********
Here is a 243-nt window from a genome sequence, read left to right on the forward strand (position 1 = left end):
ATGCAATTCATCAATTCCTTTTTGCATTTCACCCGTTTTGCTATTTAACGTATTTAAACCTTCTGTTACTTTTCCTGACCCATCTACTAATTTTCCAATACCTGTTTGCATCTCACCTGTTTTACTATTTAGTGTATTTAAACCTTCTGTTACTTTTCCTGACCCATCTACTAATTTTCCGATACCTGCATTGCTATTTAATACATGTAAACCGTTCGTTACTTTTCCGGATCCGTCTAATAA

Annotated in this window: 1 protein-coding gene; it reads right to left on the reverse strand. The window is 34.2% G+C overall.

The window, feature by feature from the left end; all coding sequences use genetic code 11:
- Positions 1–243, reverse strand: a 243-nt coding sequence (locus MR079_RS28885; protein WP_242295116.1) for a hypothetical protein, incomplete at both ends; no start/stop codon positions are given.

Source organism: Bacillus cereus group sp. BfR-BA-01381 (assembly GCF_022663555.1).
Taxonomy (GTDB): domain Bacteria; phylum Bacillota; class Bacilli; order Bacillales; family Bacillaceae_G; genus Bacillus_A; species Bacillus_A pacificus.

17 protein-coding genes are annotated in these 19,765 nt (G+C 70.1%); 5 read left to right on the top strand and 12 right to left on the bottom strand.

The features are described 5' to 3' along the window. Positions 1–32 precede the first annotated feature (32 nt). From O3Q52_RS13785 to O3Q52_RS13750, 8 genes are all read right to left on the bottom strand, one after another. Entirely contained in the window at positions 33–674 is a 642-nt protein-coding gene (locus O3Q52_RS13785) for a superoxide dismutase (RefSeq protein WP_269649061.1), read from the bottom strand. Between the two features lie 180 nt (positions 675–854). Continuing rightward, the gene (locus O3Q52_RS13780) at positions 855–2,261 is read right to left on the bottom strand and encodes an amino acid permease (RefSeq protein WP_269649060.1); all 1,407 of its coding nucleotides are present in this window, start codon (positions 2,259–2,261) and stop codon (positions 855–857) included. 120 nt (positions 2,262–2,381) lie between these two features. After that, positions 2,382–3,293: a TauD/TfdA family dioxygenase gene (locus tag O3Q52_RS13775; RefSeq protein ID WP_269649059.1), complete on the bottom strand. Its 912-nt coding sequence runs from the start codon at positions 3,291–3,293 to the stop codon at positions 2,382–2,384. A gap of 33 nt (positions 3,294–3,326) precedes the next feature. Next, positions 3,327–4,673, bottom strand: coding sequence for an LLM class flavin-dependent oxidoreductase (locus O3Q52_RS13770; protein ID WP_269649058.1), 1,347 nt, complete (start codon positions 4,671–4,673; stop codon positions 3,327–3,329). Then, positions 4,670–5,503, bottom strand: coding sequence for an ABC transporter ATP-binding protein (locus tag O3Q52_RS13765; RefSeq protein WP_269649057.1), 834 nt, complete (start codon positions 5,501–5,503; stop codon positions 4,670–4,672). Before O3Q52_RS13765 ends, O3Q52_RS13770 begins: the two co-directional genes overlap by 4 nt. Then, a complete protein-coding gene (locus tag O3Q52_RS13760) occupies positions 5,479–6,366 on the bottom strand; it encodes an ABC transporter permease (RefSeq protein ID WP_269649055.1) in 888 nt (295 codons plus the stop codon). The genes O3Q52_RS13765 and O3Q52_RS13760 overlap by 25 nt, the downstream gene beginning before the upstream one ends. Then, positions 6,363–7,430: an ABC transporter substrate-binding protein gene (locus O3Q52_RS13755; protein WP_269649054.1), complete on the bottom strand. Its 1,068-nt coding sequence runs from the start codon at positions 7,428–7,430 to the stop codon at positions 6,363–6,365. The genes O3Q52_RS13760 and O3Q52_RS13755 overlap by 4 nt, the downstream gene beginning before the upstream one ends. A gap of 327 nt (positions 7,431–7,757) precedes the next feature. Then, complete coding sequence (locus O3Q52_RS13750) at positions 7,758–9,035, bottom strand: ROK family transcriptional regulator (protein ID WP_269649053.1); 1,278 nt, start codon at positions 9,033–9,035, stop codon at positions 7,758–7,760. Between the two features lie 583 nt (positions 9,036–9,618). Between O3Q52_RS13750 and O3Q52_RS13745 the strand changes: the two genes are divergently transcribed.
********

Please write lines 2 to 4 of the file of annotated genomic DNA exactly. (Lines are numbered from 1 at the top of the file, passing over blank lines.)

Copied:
ATGCAATTCATCAATTCCTTTTTGCATTTCACCCGTTTTGCTATTTAACGTATTTAAACCTTCTGTTACTTTTCCTGACCCATCTACTAATTTTCCAATACCTGTTTGCATCTCACCTGTTTTACTATTTAGTGTATTTAAACCTTCTGTTACTTTTCCTGACCCATCTACTAATTTTCCGATACCTGCATTGCTATTTAATACATGTAAACCGTTCGTTACTTTTCCGGATCCGTCTAATAA

Annotated in this window: 1 protein-coding gene; it reads right to left on the reverse strand. The window is 34.2% G+C overall.

The window, feature by feature from the left end; all coding sequences use genetic code 11: